Posted: 02 Nov 2006 @ 00:00
The Stop AIDS Campaign was a key part of the Make Poverty History campaign,
highlighting the significance of this disease in the battle against poverty.
HIV/AIDS has already helped to cause a drastic reversal of progress in
development in many countries of Africa: the disease wipes out so much of the
productive adult population, and places incredible strain on families and
Make Poverty History called for commitment to universal access to
HIV/AIDS treatment by 2010 and replenishment of the Global Fund for HIV,
tuberculosis and malaria.
The G8's commitment to access to HIV
treatment was the clearest success of the campaign, a significant and important
policy shift to committing to "as close as possible to universal access to
treatment for all those who need it by 2010".
The G8 target for 2010 was endorsed at the UN World Summit, and
has become an international commitment.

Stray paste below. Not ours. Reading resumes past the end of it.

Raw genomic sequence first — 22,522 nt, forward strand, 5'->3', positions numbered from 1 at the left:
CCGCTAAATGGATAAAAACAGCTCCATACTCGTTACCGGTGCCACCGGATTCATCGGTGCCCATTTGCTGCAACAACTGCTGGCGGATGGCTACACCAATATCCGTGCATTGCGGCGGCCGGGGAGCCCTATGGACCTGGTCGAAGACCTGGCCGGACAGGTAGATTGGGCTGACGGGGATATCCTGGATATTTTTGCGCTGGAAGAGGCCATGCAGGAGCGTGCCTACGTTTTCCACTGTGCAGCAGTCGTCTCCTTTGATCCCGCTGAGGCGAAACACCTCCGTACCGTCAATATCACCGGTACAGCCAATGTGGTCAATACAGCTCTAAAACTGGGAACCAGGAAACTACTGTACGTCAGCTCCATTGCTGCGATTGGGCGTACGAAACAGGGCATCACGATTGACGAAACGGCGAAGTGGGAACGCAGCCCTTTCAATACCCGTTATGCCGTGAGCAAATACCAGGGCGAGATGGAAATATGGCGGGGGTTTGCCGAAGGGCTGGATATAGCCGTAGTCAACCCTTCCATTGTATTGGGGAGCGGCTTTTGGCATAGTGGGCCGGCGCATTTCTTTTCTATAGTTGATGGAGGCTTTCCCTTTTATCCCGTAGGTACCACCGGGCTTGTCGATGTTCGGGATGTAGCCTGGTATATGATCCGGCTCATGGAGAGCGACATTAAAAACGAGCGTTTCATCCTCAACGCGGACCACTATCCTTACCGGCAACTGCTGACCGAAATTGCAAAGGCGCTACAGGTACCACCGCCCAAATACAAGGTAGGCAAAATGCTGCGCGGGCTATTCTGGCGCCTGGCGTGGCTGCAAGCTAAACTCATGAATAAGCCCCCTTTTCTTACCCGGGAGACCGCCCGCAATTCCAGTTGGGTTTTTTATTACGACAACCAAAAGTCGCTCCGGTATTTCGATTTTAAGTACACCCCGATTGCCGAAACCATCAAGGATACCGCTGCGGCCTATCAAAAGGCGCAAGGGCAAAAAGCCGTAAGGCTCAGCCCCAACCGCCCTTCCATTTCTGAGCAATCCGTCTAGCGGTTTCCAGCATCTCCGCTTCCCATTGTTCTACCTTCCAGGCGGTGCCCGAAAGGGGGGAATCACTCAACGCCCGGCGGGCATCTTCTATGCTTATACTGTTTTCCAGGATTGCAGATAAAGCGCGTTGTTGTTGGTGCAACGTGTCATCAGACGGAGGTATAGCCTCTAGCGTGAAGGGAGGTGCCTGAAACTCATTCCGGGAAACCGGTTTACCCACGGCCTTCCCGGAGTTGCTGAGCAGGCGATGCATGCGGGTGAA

Nevertheless, the final pledges to replenishment of the Global Fund to fight
AIDS, TB, and malaria were only just over half of the $7 billion it needed,
despite the increase promised by the UK. The US commitment was the greatest
disappointment: President George W. Bush pledged much less than the total he
WHO and UNAIDS are taking forward the planning for meeting the
target, but the Stop AIDS campaign will watch to make sure the G8 do not forget
the commitment they made.
Achieving this target will require advances in UK policy and practice: to
generate more resources to make drugs affordable and accessible, and to
strengthen health systems in the poorest countries that are most affected. You
can email your MP today by going to